- JPEG File Interchange Format
The JPEG File Interchange Format (JFIF) is an image file format standard. It is a format for exchanging JPEG encoded files compliant with the JPEG Interchange Format ("JIF") standard. It solves some of "JIF"'s limitations in regard to simple JPEG encoded file interchange. As with all JIF compliant files, image data in JFIF files is compressed using the techniques in the
JPEGstandard, hence JFIF is sometimes referred to as "JPEG/JFIF".
JFIF defines a number of details that are left unspecified by the JPEG standard (ISO/IEC IS 10918-1, ITU-T Recommendation T.81):
Component sample registration
JPEG allows multiple components (such as Y, Cb, and Cr) to have different resolutions, but it doesn't define how those differing sample arrays should be aligned. The JFIF standard requires samples to be sited "interstitially" — meaning the decoder can treat each component array as representing an array of equal-sized rectangular pixels sampled in their centers, with each array having the same exterior boundaries as the image. This is convenient for computer users, but is not the alignment used in MPEG-2 and most video applications.
Resolution and aspect ratio
The JPEG standard does not include any method of coding the resolution or aspect ratio of an image. JFIF provides resolution or aspect ratio information using an application segment extension to JPEG. It uses Application Segment #0, with a segment header of 'JFIFx00', and specifies that this must be the first segment in the file, hence making it simple to recognise a JFIF file. Exif images recorded by digital cameras generally do not include this segment, but typically comply in all other respects with the JFIF standard.
JPEG does not define which color encoding is to be used for images. JFIF defines the
color modelto be used: either Y for greyscale, or YCbCras defined by CCIR 601. Since this is not an absolute color space— unless an ICC profile, colorspace metadata, or an sRGBtag is provided and interpreted – a decoded JFIF image will be in a device-dependent RGB colorspace. Hence, JFIF does not by itself provide a mechanism for accurately transporting color-managed images across the Internet.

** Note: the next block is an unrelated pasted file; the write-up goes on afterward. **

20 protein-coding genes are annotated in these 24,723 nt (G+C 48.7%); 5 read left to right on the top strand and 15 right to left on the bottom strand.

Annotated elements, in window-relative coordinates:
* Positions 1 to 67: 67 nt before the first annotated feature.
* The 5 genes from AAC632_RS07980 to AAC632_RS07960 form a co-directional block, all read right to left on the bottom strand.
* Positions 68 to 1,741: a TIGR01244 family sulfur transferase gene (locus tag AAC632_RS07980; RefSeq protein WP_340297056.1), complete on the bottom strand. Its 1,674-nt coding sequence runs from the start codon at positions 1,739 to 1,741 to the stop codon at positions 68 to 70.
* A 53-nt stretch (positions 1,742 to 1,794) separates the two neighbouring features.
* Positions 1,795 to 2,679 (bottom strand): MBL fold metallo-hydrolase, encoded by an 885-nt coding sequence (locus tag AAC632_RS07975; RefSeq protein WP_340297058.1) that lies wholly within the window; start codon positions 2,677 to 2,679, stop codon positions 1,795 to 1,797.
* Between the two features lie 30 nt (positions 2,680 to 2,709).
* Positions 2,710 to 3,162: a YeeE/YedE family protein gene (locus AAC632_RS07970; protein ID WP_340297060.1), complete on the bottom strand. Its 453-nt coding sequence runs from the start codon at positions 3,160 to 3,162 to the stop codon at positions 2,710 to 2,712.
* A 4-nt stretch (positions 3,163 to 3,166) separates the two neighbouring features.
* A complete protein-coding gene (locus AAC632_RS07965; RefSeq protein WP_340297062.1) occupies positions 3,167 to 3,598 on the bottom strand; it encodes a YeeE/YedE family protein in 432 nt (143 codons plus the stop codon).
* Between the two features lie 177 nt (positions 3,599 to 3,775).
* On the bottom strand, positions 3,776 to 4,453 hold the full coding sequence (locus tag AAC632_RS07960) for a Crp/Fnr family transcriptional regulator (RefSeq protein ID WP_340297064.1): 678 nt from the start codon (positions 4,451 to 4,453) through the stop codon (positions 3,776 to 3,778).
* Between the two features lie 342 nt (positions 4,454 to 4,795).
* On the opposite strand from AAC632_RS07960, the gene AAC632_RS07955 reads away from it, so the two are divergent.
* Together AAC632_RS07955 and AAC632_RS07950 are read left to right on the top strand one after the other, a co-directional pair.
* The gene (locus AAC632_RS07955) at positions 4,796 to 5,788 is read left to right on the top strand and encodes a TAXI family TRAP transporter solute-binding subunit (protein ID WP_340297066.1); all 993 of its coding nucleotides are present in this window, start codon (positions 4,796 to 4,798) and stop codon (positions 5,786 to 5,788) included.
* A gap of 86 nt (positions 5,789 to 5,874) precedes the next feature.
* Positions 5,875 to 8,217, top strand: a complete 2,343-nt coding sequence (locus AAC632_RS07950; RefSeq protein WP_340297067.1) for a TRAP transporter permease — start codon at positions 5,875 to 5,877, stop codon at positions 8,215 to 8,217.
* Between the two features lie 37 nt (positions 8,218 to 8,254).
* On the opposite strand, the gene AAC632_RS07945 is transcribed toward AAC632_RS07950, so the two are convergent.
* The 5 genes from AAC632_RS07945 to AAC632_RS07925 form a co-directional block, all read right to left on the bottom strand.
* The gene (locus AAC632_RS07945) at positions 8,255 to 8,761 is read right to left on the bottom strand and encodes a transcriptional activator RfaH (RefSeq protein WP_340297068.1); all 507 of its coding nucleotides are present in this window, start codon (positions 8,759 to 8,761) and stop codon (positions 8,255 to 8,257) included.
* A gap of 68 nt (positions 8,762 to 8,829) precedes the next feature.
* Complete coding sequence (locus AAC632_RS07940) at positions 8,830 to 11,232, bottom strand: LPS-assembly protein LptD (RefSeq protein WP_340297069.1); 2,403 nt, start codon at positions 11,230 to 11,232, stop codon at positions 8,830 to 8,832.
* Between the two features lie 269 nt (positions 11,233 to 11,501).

The standard was established on March 1, 1991 in a meeting at C-Cube Microsystems involving representitives of many companies, including C-Cube Microsystems, Radius, NeXT, Storm Tech, the PD JPEG group, Sun, and Handmade Software. The standard appears to have lost ownership, since C-Cube Microsystems is now defunct, and further development of the standard is dead. The latest version is v1.02, published September 1, 1992.
In 1996, RFC 2046 specified that the image format used for transmitting JPEG images across the internet should be JFIF. The MIME type of "image/jpeg" must be encoded as JFIF. In practice, however, virtually all Internet software can decode any baseline "JIF" image that uses Y or YCbCr components, whether it is JFIF compliant or not.
Exifand JFIF standards are incompatible. This is because both specify that their particular application segment (APP0 for JFIF, APP1 for Exif) must be the first in the image file.In practice, many programs and digital cameras produce files with both application segments included. This will not affect the image decoding for most decoders, but poorly designed JFIF or Exif parsers may not recognise the file properly.
JFIF is compatible with Adobe
Photoshop's JPEG "Information Resource Block" extensions, and IPTC Information Interchange Modelmetadata, since JFIF does not preclude other application segments, and the Photoshop extensions are not required to be the first in the file. However, Photoshop generally saves CMYK buffers as four-component "Adobe JPEGs" that are not conformant with JFIF. Since these files are not in a YCbCr color space, they are typically not decodable by Web browsers and other Internet software.
Exifstandard provides almost all the features of the JFIF standard within its feature set. In particular, images can be tagged with an absolute color space, sRGB.
File format structure
The JFIF meta data resides in the JPEG Application Segment APP0, having the zero-terminated ASCII string "JFIF" as segment header.
JFIF segment format
* [http://www.w3.org/Graphics/JPEG/jfif3.pdf JPEG File Interchange Format Specification v1.02] , September 1, 1992.
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